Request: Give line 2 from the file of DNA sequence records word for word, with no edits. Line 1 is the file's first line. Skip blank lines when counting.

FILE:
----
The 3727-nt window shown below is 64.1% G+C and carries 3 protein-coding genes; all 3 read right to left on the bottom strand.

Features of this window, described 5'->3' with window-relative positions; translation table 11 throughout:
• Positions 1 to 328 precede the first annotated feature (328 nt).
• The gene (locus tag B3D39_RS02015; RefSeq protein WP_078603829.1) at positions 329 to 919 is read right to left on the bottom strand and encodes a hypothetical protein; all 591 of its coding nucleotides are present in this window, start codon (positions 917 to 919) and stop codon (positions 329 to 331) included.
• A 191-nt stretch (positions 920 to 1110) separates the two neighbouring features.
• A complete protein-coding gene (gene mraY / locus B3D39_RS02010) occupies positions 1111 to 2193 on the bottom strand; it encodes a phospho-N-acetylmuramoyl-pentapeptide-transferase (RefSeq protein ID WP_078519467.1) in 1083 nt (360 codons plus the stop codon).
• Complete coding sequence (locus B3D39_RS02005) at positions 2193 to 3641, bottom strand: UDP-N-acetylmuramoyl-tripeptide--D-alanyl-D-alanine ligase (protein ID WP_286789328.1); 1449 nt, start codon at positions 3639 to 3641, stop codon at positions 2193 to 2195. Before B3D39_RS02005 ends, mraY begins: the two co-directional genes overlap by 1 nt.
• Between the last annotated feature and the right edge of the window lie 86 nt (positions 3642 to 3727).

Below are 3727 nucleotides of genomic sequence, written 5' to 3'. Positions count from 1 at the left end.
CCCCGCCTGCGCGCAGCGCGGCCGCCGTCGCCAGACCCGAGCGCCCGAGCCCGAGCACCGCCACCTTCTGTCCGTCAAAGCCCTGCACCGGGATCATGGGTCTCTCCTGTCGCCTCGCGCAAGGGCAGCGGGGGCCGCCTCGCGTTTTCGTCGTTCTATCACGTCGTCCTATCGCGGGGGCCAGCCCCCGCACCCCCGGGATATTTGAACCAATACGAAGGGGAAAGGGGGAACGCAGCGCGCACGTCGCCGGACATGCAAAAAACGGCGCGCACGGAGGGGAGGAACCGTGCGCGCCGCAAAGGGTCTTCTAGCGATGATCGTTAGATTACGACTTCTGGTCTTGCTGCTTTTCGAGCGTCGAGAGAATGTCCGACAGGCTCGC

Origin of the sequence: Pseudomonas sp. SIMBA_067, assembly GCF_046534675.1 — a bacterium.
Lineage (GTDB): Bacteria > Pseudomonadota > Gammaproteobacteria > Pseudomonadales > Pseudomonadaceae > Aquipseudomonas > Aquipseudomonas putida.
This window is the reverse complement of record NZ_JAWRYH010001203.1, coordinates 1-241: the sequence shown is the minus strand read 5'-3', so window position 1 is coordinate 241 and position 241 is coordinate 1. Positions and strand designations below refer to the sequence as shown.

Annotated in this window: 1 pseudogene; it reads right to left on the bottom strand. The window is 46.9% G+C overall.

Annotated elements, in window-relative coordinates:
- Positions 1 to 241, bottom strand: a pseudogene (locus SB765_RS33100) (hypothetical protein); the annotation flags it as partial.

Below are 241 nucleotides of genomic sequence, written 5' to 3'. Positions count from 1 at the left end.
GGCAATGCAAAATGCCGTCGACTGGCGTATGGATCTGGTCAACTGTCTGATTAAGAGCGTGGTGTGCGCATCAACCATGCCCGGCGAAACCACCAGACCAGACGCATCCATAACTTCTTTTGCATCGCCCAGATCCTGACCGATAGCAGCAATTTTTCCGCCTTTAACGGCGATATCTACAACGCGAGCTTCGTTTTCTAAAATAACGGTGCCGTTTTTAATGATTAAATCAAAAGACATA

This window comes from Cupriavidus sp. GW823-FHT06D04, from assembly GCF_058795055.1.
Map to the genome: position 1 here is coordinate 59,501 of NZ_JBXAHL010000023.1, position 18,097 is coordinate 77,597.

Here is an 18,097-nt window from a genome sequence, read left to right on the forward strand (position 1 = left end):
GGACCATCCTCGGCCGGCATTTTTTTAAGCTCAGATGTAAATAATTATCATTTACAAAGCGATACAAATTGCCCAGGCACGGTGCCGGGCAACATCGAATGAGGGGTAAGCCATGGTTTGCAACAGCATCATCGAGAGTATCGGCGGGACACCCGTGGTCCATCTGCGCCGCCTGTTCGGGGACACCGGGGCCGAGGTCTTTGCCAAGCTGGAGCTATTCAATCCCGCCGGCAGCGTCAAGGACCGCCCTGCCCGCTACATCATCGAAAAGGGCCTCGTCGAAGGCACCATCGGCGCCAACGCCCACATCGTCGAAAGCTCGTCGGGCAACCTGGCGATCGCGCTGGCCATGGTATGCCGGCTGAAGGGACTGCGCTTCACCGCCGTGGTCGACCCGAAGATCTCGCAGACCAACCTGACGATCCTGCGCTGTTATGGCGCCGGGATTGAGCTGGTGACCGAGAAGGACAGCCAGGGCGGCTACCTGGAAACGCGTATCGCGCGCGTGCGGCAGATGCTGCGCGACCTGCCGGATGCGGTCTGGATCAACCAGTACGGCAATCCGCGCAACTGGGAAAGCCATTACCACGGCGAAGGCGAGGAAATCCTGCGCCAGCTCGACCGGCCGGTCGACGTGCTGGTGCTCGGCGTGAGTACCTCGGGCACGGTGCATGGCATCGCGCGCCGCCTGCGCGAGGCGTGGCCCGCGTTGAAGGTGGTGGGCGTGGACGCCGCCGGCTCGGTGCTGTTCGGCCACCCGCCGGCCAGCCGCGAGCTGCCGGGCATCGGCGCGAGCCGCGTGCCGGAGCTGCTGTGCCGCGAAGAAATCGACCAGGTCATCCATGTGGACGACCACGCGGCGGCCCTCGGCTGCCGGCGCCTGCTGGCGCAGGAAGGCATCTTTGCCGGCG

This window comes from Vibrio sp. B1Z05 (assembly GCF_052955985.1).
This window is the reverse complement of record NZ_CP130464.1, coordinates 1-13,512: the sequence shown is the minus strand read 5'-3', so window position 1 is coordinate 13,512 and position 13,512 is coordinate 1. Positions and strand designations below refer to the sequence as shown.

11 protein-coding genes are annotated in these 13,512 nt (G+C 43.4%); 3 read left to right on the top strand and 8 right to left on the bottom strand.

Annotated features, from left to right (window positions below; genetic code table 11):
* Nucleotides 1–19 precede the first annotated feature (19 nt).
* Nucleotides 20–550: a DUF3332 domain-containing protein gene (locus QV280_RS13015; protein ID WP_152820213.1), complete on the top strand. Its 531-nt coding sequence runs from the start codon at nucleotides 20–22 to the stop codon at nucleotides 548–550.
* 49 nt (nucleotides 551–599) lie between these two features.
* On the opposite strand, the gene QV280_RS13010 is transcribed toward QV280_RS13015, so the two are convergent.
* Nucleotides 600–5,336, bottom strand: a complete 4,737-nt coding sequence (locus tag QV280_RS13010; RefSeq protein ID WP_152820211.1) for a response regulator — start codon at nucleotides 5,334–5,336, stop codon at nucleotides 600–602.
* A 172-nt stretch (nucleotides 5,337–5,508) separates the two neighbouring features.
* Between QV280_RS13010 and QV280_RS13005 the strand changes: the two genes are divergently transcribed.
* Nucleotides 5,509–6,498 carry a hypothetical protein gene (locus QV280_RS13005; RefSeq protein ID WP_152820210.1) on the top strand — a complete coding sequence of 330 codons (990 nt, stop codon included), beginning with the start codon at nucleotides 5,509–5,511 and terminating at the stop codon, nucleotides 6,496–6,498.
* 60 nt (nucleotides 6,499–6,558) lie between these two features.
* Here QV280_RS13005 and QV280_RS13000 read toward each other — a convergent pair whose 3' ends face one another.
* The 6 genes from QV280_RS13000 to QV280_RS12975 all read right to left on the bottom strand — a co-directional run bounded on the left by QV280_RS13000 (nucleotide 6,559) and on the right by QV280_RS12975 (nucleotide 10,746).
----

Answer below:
Features of this window, described 5'->3' with window-relative positions; translation table 11 throughout: